Click here to enlarge the image. Drawing by Konstantin Maler
Through many ups and downs, trade has been the link that has long fostered and maintained relations between Russia and Britain.
The history of mutually beneficial commercial and cultural ties stretches back nearly 500 years since Ivan IV of Russia and Elizabeth I of England agreed to the foundation of the “Company of Merchant Adventurers to New Lands” in 1551. Renamed the Muscovy Company, the royal charter granted the company’s British owners the right to trade throughout Russia. It enabled the exchange of knowledge, skills, and goods that would benefit both countries for centuries to come.
This relationship continued to bloom. Under the rule of Tsar Boris Godunov half a century later, foreign specialists were invited to raise the level of technology in Russia, and Russian students were sent abroad to study in European schools and universities, including Eton, Winchester, Oxford and Cambridge. The accession of Peter the Great in 1682 ensured that trade and diplomatic relations with Britain continued to be further strengthened.
During the 19th Century and the days of the Great Game, as the British and Russian empires clashed over a struggle for supremacy in Central Asia, trade continued to flourish and the lines of communication remained firmly open. Even after the 1917 Revolution and the ensuing civil war, Britain was one of the first countries in the world to recognise the Soviet Union, in 1924.
Close cooperation helped cement victory in WWII, but post war relations swiftly soured in the wasted years of the Cold War. Most of us firmly hoped those days were over and for nearly a quarter of a century there has been a period of seemingly ever-increasing interaction and warmth, and mutual economic benefit. But all this changed last year with frequent references in Britain and the west to a ‘new Cold War’.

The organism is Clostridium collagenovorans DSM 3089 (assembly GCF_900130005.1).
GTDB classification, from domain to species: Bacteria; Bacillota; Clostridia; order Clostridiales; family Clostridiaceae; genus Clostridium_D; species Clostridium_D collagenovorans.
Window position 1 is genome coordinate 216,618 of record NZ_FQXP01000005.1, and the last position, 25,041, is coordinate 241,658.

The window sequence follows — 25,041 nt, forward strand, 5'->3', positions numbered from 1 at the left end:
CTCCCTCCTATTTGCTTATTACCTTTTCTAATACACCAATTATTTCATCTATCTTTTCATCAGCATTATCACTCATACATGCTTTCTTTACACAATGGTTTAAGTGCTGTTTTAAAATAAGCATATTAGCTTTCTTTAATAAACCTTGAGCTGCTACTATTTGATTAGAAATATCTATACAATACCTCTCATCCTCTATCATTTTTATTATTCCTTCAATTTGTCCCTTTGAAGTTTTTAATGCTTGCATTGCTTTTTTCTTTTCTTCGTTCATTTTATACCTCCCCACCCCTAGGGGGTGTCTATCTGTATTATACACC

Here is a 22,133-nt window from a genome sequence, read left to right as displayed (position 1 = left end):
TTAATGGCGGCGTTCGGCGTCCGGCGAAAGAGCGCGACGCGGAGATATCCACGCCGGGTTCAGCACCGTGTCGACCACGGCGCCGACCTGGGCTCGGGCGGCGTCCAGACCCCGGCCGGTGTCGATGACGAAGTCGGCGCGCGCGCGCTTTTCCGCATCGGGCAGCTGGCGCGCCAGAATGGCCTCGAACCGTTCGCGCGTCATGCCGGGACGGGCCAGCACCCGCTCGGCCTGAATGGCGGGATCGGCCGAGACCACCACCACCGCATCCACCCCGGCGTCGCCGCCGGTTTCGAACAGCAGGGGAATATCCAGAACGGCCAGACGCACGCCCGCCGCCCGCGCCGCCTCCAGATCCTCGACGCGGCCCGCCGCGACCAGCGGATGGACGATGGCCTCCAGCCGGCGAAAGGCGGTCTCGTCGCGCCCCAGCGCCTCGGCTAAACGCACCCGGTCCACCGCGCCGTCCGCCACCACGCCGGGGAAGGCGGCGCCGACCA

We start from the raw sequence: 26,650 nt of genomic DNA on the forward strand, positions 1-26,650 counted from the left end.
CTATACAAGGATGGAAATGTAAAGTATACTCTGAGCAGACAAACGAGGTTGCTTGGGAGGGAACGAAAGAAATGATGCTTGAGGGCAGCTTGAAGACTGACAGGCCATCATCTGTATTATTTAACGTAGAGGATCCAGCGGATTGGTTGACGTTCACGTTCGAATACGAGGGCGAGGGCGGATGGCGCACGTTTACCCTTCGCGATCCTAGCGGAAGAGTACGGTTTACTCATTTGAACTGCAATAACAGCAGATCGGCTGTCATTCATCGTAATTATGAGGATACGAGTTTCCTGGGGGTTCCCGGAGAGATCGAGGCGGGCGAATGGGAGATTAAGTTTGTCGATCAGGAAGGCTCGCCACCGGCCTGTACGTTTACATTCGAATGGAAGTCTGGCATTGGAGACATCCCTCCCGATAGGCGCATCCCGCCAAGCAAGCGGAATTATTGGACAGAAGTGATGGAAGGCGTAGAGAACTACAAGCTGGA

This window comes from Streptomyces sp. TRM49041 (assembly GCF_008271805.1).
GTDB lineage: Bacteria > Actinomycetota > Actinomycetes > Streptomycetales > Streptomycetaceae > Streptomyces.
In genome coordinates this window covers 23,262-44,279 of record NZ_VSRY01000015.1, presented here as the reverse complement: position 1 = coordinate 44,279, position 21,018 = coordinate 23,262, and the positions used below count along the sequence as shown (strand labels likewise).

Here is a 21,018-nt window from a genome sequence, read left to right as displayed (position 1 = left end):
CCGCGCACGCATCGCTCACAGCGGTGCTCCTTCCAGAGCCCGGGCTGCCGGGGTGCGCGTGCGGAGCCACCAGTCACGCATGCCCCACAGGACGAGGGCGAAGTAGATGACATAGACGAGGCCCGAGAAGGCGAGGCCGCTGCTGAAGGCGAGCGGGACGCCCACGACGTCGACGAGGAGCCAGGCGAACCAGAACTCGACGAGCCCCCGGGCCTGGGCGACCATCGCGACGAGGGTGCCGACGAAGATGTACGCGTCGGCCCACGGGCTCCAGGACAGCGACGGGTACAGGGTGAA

Of course it is necessary to report on the economic news emerging from Russia, the fiery political rhetoric emanating from all sides and the undoubtedly challenging geopolitical situation in Ukraine. But this focus risks encouraging a repeat of divisive past experiences, with countries, companies and individuals once again forced to choose sides with much finger-pointing and mutual political accusation. Economically the stakes are higher than ever, with bilateral trade running to billions of dollars a year. So the question arises: what should be done?
Mutual business ties have suffered, set back almost to those distant days before the Muscovy Company.
Russian companies, previously major players in London’s financial markets, have effectively been frozen out. Bilateral trade and business trips such as the Lord Mayor of London’s traditional visit to Moscow have been cancelled. British companies have been encouraged to stay away from Russia and from showcase events like the St. Petersburg International Economic Forum. Russian companies are being encouraged to stay away from Britain, and instead to look East. A Russian-backed investment vehicle was blocked from buying energy assets in the North Sea by the UK government. The UK's department of trade removed a web page devoted to promoting trade with Russia as a “worldwide priority”. The list goes on. Is this what we want?
Some say that “business as usual” cannot be allowed to apply. Many readers may feel that Russia must be held to account, and business must come in line. But this is ultimately a misguided view. Wherever one stands on the geopolitical debate, closing the doors to business not only hurts both sides, but also serves to close the doors of engagement, and removes the motivation to solve the wider problem.
Behind the front-page news and headlines, investors and businesses yearn for stability and clear rules that will enable them to make investment decisions and keep trade going. Surveys of business leaders show that Russia is still a viable investment market, if it were not for the current turmoil.
The UK and Russia’s long history of economic cooperation must be the starting point from which we seek to re-establish stability and work our way through the turbulence. It is the business community that must build on this strong vein of common interest. It is the business community that must ensure that 500 years of mutual benefit are not thrown away.
Andrey Yakunin is a London-based investor and co-founder of VIY Management which facilitates investment in the Russian market and the CIS. He is also president of the St Petersburg State University’s alumni association.
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